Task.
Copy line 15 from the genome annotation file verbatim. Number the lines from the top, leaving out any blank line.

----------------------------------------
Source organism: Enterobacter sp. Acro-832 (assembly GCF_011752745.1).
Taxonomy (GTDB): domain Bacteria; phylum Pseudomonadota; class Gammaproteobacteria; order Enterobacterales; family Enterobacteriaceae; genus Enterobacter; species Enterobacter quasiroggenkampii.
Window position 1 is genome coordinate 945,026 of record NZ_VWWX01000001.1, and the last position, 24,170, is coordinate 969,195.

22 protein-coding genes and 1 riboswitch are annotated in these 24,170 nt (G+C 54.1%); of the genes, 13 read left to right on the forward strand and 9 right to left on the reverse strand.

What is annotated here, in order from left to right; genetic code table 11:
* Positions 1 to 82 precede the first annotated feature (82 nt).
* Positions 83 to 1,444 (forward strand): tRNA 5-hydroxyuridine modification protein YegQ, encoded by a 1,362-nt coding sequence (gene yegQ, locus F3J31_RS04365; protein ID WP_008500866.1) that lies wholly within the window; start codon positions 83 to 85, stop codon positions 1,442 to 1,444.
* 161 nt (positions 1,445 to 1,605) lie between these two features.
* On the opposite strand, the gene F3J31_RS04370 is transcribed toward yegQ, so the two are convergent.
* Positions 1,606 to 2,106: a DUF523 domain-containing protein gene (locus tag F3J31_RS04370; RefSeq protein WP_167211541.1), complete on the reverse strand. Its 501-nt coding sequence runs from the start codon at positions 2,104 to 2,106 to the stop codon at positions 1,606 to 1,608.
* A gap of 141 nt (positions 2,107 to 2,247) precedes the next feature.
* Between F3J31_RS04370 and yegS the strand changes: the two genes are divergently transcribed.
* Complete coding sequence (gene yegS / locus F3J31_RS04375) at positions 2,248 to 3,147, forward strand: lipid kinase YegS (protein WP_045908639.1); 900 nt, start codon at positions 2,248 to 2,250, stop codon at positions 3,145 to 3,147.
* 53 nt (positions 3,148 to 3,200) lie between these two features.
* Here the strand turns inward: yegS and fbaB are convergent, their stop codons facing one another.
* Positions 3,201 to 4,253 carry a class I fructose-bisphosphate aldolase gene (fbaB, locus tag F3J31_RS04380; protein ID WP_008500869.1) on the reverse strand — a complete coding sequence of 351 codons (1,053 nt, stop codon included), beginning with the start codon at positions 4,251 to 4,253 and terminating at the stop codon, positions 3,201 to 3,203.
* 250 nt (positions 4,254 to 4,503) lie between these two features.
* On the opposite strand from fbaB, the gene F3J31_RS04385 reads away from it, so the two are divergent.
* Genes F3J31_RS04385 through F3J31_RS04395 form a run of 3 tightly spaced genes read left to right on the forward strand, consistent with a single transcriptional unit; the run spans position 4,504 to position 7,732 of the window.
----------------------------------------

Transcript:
* Here the strand turns inward: yegS and fbaB are convergent, their stop codons facing one another.